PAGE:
9 March 2018

Trump is right to meet Kim, but an effective deal looks unlikely


He has big hair, and lives in a fantasy palace. He makes alarming statements about using nuclear weapons, and he hires and fires aides on a whim. He is an isolationist, and he wants to bring peace to the Korean peninsula. No, not the American president; Donald Trump only spends his weekends at Mar-a-Lago. We are talking of Kim Jong-Un, the preposterous and vile tyrant of North Korea.

Yesterday’s announcement of the first meeting between the leaders of North Korea and the United States is good news for globalists, as advocates of the post-1945 American-led order are now called. Globalism is not always good news. If, for instance, you are – or more probably, used to be – a steel worker in Ohio or South Wales, then globalism has been bad news for you and your town. If, however, you are living in brainwashed terror in North Korea, then globalism has just raised the possibility to the end of your suffering – and not by a mushroom cloud.

The 2016 presidential election was decided by a reaction against globalism, and for the highest selfishness of putting domestic interest first. But the national interest of a great power is not always the same as the domestic interest of its voters. In last week’s episode of White House reality television, we watched the spontaneous expulsion of Gary “Globalist” Cohn. In Thursday’s more scripted episode, South Korean officials and whoever happened to be in Trump’s staff this week announced the boldly globalist move of talks with North Korea.

This is the Age of Disruption, and the optimists of Wall Street and Silicon Valley instruct us to relish it. Trump is President Disruption, elected to break things. One of things that needs breaking is the calcified thinking that afflicts the State Department. In a way, this calcification reflects the success of George F Kennan’s containment doctrine and the post-Cold War dividend. America’s post-1945 policies worked. But temporary improvisations, like the division of the Korean Peninsula and the isolation of Cuba, became institutionalised as enduring principles.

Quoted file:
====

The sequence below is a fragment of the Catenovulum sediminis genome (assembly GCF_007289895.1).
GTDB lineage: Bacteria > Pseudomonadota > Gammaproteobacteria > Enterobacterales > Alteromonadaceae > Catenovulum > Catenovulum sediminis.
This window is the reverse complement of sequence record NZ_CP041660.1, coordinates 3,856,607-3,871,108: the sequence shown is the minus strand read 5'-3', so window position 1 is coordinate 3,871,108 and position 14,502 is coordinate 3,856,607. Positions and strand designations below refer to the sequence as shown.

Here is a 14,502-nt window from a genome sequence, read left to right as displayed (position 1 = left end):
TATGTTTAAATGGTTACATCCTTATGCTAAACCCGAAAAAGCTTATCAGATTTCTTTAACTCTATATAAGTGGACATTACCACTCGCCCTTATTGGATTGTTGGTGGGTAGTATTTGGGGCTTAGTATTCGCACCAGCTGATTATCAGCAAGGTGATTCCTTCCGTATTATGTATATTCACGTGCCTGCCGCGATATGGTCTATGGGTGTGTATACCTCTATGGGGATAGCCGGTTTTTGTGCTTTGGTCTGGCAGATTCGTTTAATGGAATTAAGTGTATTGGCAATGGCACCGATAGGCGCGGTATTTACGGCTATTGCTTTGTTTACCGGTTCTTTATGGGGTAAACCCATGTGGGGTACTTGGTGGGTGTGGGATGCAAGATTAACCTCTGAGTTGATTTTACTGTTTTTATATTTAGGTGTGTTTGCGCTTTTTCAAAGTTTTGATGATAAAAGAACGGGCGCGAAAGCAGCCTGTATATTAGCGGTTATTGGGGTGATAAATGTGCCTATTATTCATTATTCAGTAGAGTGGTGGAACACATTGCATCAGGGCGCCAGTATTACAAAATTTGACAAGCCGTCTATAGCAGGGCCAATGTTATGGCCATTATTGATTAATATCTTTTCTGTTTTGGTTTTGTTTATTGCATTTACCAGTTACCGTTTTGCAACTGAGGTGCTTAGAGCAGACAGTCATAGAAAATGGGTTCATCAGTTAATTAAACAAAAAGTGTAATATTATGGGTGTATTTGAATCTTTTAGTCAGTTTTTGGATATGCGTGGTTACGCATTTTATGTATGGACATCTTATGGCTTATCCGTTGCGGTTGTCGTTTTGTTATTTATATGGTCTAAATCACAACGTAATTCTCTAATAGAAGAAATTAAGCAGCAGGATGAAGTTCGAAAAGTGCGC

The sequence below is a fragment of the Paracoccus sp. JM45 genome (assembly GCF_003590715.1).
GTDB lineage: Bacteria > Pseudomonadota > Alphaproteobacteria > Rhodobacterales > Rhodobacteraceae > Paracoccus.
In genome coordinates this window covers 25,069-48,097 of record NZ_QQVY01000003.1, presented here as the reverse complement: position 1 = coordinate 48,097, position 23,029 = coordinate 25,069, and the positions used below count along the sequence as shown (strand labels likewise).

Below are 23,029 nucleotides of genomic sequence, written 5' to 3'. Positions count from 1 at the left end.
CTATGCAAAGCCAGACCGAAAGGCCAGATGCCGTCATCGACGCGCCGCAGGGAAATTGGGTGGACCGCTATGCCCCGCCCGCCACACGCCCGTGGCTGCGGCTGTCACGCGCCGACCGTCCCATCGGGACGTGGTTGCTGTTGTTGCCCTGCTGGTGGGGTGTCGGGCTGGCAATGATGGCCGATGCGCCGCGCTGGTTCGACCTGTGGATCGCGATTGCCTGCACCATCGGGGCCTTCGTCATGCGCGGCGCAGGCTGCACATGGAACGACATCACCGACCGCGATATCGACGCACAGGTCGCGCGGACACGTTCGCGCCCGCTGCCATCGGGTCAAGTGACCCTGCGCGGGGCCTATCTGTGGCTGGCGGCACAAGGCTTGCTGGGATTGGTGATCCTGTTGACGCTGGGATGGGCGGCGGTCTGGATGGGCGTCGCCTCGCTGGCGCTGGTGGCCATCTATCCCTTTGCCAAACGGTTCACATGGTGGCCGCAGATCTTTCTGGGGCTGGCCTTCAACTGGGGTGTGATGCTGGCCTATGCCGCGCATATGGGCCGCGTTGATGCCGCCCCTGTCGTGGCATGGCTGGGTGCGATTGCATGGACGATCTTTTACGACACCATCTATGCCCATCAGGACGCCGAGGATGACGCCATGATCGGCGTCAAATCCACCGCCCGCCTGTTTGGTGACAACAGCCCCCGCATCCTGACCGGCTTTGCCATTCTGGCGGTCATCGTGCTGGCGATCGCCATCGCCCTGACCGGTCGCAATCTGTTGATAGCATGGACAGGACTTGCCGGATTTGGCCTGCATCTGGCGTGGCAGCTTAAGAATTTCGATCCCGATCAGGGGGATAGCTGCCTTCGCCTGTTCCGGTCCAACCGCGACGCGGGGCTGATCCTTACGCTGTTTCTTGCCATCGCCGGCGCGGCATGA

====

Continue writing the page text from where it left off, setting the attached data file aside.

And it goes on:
Today, some of these principles have become what William Blake called “mind-forg’d manacles”, as time-bound and restrictive as one of Kim Jong-Il’s jumpsuits. So President Obama was right when he tried to bring an end to the Cuban Missile Crisis. And President Trump is right to try to bring an end to the Korean War.

The early 21st century has seen the weakening of America’s global position, and a consequent weakening of its globalist policies. If these are to continue as the guarantors of the world system, then they need revision. For the alternative is a world system run by China, with second-tier bullies like Russia and Turkey working the margins.

The stability of the global economy, and the peace of the Pacific region in particular, depends on the management of the US-Chinese relationship as China asserts its economic and strategic interests. Keeping the Korean Peninsula in a state of tension was a useful strategy for China when it was poor, bicycle-powered and isolated. Keeping an army in South Korea was a useful if expensive strategy for the United States when it was holding the line in the Cold War. Developing nuclear weapons was a cheap way for North Korea to multiply its potential for instability and war, and insulate itself against both China and America.